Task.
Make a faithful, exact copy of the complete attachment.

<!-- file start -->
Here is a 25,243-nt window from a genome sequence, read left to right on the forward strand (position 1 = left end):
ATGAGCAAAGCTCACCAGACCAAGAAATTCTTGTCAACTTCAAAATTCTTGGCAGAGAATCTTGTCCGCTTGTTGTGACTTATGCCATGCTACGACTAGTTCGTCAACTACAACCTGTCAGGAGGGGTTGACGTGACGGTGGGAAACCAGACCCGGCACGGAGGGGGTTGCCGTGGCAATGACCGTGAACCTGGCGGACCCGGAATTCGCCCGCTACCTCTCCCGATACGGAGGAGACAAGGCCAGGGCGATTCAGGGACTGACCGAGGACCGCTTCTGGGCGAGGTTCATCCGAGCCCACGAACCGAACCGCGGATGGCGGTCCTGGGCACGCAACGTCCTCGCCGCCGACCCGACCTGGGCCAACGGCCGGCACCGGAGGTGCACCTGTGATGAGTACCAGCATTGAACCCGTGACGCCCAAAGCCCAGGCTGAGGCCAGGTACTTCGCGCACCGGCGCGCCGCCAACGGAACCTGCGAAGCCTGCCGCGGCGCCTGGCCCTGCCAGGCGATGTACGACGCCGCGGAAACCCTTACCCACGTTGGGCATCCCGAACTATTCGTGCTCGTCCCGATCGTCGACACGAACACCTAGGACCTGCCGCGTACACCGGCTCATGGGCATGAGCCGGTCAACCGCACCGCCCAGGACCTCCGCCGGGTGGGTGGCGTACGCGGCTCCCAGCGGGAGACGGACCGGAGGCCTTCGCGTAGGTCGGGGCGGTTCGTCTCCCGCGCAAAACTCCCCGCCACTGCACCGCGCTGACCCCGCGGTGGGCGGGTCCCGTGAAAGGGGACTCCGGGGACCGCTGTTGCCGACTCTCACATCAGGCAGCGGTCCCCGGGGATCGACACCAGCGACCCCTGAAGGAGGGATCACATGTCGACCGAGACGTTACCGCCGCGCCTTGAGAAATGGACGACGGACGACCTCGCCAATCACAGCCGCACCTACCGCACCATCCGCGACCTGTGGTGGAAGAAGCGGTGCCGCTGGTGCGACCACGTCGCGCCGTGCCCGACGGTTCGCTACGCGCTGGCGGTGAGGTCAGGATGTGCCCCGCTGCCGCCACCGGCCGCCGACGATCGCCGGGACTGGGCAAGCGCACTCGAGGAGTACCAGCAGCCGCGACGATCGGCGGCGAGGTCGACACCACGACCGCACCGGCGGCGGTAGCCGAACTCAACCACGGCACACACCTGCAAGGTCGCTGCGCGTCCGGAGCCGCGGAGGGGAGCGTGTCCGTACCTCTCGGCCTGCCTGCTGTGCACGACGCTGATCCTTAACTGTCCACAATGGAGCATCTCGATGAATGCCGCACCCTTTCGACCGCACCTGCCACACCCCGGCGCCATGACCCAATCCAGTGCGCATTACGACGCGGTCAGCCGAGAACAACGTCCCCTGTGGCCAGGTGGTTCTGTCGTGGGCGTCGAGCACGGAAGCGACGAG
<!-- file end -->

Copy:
Here is a 25,243-nt window from a genome sequence, read left to right on the forward strand (position 1 = left end):
ATGAGCAAAGCTCACCAGACCAAGAAATTCTTGTCAACTTCAAAATTCTTGGCAGAGAATCTTGTCCGCTTGTTGTGACTTATGCCATGCTACGACTAGTTCGTCAACTACAACCTGTCAGGAGGGGTTGACGTGACGGTGGGAAACCAGACCCGGCACGGAGGGGGTTGCCGTGGCAATGACCGTGAACCTGGCGGACCCGGAATTCGCCCGCTACCTCTCCCGATACGGAGGAGACAAGGCCAGGGCGATTCAGGGACTGACCGAGGACCGCTTCTGGGCGAGGTTCATCCGAGCCCACGAACCGAACCGCGGATGGCGGTCCTGGGCACGCAACGTCCTCGCCGCCGACCCGACCTGGGCCAACGGCCGGCACCGGAGGTGCACCTGTGATGAGTACCAGCATTGAACCCGTGACGCCCAAAGCCCAGGCTGAGGCCAGGTACTTCGCGCACCGGCGCGCCGCCAACGGAACCTGCGAAGCCTGCCGCGGCGCCTGGCCCTGCCAGGCGATGTACGACGCCGCGGAAACCCTTACCCACGTTGGGCATCCCGAACTATTCGTGCTCGTCCCGATCGTCGACACGAACACCTAGGACCTGCCGCGTACACCGGCTCATGGGCATGAGCCGGTCAACCGCACCGCCCAGGACCTCCGCCGGGTGGGTGGCGTACGCGGCTCCCAGCGGGAGACGGACCGGAGGCCTTCGCGTAGGTCGGGGCGGTTCGTCTCCCGCGCAAAACTCCCCGCCACTGCACCGCGCTGACCCCGCGGTGGGCGGGTCCCGTGAAAGGGGACTCCGGGGACCGCTGTTGCCGACTCTCACATCAGGCAGCGGTCCCCGGGGATCGACACCAGCGACCCCTGAAGGAGGGATCACATGTCGACCGAGACGTTACCGCCGCGCCTTGAGAAATGGACGACGGACGACCTCGCCAATCACAGCCGCACCTACCGCACCATCCGCGACCTGTGGTGGAAGAAGCGGTGCCGCTGGTGCGACCACGTCGCGCCGTGCCCGACGGTTCGCTACGCGCTGGCGGTGAGGTCAGGATGTGCCCCGCTGCCGCCACCGGCCGCCGACGATCGCCGGGACTGGGCAAGCGCACTCGAGGAGTACCAGCAGCCGCGACGATCGGCGGCGAGGTCGACACCACGACCGCACCGGCGGCGGTAGCCGAACTCAACCACGGCACACACCTGCAAGGTCGCTGCGCGTCCGGAGCCGCGGAGGGGAGCGTGTCCGTACCTCTCGGCCTGCCTGCTGTGCACGACGCTGATCCTTAACTGTCCACAATGGAGCATCTCGATGAATGCCGCACCCTTTCGACCGCACCTGCCACACCCCGGCGCCATGACCCAATCCAGTGCGCATTACGACGCGGTCAGCCGAGAACAACGTCCCCTGTGGCCAGGTGGTTCTGTCGTGGGCGTCGAGCACGGAAGCGACGAG